In this 2.5 hour (!) video, he debates Joseph Cohen, of UK’s Israel Advocacy Movement, about whether or not Israel is using excessive force in Gaza. Joseph does a fantastic job representing a pro-Israel stance, which I have been transparent about agreeing with in this very column. Surprisingly, Adar seems to accept Hamas’ accounting of their death statistics, and even claims that according to Israeli records, only one baby was killed October 7th (but he does accept the rest of the atrocities).

There are other uncomfortable parts of the debate, but it is worth noting how rare these days it is to see a (mostly) polite debate on Gaza, of two well-informed and well-intentioned people in good faith, who will admit what they don’t know, and be willing to check back later. It’s so important to read, watch and listen to things that come from outside our echo chamber, but what makes it intolerable is how rude the dialogue generally is. So it’s refreshing to watch two people have what we should always have in an ideal world, good intentions, and polite discourse. Thank you to both men for doing so:


8. This is phenomenal A+ worth your time viewing. Bari Weiss sat down in Tel Aviv with Lucy Aharish, and you feel absolutely mesmerized listening to every word. Lucy is part of the 20% of Israel which is Israeli Arab, and has risen to stardom as a TV journalist. She doesn’t hold back with both her love and frustrations with her country. She grew up as the only Arab family in an Israeli town, and although she did experience racism, she and her family refused to let her feel like a victim.

She goes into detail about the day she was 5 years old, and her family was injured by a terrorist attack, and how she spent years of her life despising the Palestinians as a result. She tells about the pushback she got from parts of the Religious Right when she married the Jewish actor Tsahi Halevi from “Fauda”. And she certainly goes into great detail about October 7, and says that it took her months after that day for her to regain any compassion for Gazans, which was one of the evil goals of Hamas.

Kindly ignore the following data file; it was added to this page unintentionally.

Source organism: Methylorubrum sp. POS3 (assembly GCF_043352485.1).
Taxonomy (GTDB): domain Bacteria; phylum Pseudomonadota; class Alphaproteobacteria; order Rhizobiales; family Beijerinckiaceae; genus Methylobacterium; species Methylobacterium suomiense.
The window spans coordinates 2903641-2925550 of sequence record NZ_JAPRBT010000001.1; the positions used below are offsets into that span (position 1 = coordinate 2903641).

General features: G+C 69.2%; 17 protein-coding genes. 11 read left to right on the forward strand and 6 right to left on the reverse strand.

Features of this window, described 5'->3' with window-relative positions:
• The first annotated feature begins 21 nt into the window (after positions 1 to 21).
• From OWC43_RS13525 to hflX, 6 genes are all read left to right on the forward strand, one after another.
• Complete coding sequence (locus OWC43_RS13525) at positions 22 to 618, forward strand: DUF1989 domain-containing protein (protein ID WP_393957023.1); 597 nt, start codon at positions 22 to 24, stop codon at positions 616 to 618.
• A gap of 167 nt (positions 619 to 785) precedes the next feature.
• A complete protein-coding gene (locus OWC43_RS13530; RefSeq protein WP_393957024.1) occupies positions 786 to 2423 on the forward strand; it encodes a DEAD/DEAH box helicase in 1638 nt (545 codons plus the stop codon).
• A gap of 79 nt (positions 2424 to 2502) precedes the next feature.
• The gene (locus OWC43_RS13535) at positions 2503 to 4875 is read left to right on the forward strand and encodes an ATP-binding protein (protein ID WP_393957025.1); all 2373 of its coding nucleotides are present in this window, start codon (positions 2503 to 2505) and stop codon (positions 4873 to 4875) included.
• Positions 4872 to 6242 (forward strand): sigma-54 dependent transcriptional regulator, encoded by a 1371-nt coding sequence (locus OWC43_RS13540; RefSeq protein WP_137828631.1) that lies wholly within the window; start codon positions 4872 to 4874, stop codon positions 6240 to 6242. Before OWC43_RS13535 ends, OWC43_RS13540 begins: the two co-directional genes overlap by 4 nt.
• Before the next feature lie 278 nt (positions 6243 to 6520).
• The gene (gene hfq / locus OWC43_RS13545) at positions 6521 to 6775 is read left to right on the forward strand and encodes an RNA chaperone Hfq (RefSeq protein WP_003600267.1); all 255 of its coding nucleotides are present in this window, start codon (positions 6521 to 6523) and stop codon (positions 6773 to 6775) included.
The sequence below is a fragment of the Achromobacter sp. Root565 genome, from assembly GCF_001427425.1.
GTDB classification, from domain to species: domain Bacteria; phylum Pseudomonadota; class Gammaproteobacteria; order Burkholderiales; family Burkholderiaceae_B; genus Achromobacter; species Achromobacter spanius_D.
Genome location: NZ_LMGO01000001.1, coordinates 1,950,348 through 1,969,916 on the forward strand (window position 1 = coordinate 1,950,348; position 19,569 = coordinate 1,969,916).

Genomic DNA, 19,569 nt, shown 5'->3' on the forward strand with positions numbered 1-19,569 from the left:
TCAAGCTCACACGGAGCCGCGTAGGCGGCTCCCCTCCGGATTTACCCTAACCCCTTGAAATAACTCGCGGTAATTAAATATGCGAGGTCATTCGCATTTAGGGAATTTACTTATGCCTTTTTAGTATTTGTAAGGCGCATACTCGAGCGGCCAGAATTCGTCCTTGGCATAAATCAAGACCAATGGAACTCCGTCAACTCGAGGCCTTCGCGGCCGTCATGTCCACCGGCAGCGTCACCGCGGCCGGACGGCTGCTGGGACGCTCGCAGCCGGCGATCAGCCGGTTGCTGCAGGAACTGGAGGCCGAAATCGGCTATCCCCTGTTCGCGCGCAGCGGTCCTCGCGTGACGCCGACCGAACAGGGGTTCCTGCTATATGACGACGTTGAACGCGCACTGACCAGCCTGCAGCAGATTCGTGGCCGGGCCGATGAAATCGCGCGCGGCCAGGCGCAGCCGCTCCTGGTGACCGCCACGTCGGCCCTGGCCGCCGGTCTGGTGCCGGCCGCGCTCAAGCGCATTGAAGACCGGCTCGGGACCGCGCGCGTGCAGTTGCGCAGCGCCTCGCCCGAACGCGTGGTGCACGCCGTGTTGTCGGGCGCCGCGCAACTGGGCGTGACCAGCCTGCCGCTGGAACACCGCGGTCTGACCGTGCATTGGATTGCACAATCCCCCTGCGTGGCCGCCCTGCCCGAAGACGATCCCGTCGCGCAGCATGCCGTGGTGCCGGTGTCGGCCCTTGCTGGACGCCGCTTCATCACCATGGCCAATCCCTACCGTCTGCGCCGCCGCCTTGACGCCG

It’s a wonderful interview, an intimate conversation, brutally honest, and I can understand and empathize with everything she feels, as it truly represents not just how an Israeli Arab might feel, but how much of Israel is feeling. Because that’s who and what she is, and what most Israeli Arabs identify as the last few months. An Israeli. Full stop:


9. Hillel Fuld shares a simple animated short that exemplifies the frustrating struggles of Israel. Get attacked, don’t respond. Get attacked, respond and be villified. Round and round and round we go:



I’m a bit late to the party with Montana Tucker, but I’m really proud of her! She speaks up about antisemitism, the Holocaust, and the hostages that need to be released. She has millions of followers, and tries to be a good influencer, even proudly wearing a Bring Them Home dress to the Grammys. She also visited Auschwitz, and released a series of shorts on the topic, and often talks about her grandparents who went through it. Bravo and thank you Montana:

The video of her visit to Poland (not divided into shorts):


Her amazing dress and statement at the Grammys recently:


Follow her here:





Maman is one I had read about months ago in the Jewish Journal, and it really came in handy! When my sisters-in-law Karin and Rikki contacted Adi and myself about their planning to put together an incredible retreat for over a hundred survivors of Nova, an immediate idea that came to mind was Maman. This organization has helped so many people, and how wonderful to get this moment of joy from the retreat, along with Niva Harel singing: